In the Yucatan, burritos do not exist because they don’t have access to livestock such as cattle or pig, like they do in Northern Mexico. In the Yucatan, they feed mostly on fish & other seafood. Also, tacos here were flat, and soft shelled. If you wanted a taco shell here, it is actually called a Tostada. They season their seafood tacos with fresh ingredients like lemon or lime, garlic, cilantro, and fresh salsa that they called Ay Ay Ay! This Ay Ay Ay salsa contained 10 habanero peppers to every 1 tomato, NOW THAT’S HOT! The whole ride there, he shared a wealth of information with us, and also told us about the “Cartouche”. These cartouches were pendants made out of the obsidian I had mentioned earlier, and they were inscribed with mayan hieroglyphs to spell out a name. He gave us forms to fill out if we wanted to purchase one and pick up on the way back to the bus on our way back. I chose the shortened version of my name JUST, so I could all different letters. It was like $10 a letter, so yup, you guessed it, I paid a whopping $40 bucks for this thing.. I will get to this a little later on. Now back to the actual trip.
Before we had actually gone to the ruins of Tulum, we stopped at a little shop area first, so Angel could enlighten us more on the Obsidian. He had actual chunks of Obsidian that he held in his hand which would change to the goldish hue in the sunlight, as the crowd around him Oo’d and Ah’d. We had about 20 minutes after this demonstration to rush inside this tourist trap and gather all of the souvenirs we could carry (or afford) before we had to rush back to the bus and pose for a photo op against a green screen background, to which they superimposed us in front of the Paris Louvre, complete with the saying “I thought we were going to Mexico!” We were able to download this online for free after our trip.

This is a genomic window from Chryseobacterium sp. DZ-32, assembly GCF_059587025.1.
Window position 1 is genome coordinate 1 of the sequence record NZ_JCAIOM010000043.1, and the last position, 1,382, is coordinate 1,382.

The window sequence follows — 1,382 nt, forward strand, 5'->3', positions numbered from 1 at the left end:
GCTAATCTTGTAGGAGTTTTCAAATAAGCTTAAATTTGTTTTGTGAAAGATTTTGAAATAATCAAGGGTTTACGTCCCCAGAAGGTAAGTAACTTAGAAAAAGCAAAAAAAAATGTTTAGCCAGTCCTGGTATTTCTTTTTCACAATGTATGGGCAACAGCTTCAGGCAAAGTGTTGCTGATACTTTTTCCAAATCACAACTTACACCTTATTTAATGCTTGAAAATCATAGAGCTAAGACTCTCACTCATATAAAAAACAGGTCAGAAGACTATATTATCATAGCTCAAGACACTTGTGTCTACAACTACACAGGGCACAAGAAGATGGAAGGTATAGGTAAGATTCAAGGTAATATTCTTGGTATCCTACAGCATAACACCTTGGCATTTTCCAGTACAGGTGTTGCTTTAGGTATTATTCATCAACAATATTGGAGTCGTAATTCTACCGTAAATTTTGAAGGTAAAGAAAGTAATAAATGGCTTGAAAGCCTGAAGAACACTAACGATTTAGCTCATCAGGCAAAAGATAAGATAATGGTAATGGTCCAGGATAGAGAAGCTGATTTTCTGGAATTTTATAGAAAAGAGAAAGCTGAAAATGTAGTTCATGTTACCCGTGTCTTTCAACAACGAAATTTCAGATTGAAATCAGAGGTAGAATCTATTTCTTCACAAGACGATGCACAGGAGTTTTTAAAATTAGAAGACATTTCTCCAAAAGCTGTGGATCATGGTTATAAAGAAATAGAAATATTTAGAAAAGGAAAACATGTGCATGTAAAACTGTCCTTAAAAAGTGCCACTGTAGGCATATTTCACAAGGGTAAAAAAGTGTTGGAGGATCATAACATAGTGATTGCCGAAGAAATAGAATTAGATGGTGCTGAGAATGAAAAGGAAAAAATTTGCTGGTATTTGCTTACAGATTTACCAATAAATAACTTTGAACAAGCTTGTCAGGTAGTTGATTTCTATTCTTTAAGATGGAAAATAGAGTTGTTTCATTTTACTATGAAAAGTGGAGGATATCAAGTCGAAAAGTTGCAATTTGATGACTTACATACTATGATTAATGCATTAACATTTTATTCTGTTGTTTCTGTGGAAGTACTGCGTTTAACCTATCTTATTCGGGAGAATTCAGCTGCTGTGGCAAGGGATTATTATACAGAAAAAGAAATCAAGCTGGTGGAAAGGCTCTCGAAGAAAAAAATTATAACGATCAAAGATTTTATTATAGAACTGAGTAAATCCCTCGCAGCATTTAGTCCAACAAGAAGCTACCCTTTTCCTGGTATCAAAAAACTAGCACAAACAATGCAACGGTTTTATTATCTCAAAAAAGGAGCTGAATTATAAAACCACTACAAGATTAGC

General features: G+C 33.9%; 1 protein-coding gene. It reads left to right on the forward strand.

We got back onto to bus and drove another few miles til we got to a parking lot. We all filed off the bus and handed in our cartouche order forms and then followed Angel over to a little village of shops where he told us our local beer and food options. We passed by many vendors and came to an area of people dressed up like ancient mayan warriors. He warned us to have our money ready if we wanted to take a picture with them, because that’s what they did for a living. Note to self: No pictures with the fake Mayan Warriors. Onward. We had a choice to either take a bus to the ruins, or do the mile walk in order to hear more of Angels lessons on ancient Mayan history. We opted to walk! We made an effort the whole way to stay as close to the front of the line as possible!